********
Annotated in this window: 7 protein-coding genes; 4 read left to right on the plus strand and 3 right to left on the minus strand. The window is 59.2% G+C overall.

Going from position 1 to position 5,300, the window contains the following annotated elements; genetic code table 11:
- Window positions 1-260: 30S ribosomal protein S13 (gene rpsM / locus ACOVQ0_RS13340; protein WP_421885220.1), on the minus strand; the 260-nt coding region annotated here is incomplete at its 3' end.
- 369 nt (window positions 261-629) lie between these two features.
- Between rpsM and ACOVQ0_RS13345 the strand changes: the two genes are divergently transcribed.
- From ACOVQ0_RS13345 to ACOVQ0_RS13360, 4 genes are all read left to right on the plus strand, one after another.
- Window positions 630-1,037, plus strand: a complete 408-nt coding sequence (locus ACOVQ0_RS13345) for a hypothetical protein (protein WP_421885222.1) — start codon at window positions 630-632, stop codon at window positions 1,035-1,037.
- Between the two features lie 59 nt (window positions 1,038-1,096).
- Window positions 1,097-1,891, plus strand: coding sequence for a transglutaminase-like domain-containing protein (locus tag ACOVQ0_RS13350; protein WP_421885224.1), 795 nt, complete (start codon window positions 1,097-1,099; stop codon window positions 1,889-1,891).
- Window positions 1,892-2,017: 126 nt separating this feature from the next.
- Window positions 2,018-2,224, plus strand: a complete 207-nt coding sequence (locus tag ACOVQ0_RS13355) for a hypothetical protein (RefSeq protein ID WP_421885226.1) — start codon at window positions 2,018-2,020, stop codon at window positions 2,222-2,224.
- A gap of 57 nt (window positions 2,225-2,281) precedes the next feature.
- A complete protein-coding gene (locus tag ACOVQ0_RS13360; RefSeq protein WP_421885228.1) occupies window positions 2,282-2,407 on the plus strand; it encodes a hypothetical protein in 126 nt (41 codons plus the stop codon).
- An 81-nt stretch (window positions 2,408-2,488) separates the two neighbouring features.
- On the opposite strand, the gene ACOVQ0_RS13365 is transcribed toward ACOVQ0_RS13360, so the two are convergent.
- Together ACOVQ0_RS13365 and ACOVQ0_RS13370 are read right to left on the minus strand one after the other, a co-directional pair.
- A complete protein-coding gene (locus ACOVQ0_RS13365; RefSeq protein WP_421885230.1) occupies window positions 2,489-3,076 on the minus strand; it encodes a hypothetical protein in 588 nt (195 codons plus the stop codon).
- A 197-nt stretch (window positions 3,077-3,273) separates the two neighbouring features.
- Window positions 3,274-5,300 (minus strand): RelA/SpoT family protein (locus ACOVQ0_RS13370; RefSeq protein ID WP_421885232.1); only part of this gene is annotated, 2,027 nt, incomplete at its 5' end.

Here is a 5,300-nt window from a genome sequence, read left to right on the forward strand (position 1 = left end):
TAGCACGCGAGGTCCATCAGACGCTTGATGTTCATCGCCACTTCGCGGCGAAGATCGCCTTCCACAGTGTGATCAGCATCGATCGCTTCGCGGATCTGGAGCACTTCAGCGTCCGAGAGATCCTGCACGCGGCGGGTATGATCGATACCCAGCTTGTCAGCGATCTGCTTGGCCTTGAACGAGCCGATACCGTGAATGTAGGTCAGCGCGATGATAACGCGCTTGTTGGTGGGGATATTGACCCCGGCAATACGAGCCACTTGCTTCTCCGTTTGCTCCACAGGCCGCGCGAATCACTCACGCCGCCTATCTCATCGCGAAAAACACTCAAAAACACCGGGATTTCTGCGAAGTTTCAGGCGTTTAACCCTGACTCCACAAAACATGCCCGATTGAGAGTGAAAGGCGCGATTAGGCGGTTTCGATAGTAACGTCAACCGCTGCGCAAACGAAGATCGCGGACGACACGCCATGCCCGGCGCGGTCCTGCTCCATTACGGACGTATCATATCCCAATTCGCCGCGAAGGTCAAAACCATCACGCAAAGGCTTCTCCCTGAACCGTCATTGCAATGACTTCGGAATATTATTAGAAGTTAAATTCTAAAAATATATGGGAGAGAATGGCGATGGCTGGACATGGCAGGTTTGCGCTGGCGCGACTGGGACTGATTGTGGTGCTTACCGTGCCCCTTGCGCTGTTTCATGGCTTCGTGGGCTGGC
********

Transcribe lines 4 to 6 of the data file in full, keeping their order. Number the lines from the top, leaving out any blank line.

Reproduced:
- 369 nt (window positions 261-629) lie between these two features.
- Between rpsM and ACOVQ0_RS13345 the strand changes: the two genes are divergently transcribed.
- From ACOVQ0_RS13345 to ACOVQ0_RS13360, 4 genes are all read left to right on the plus strand, one after another.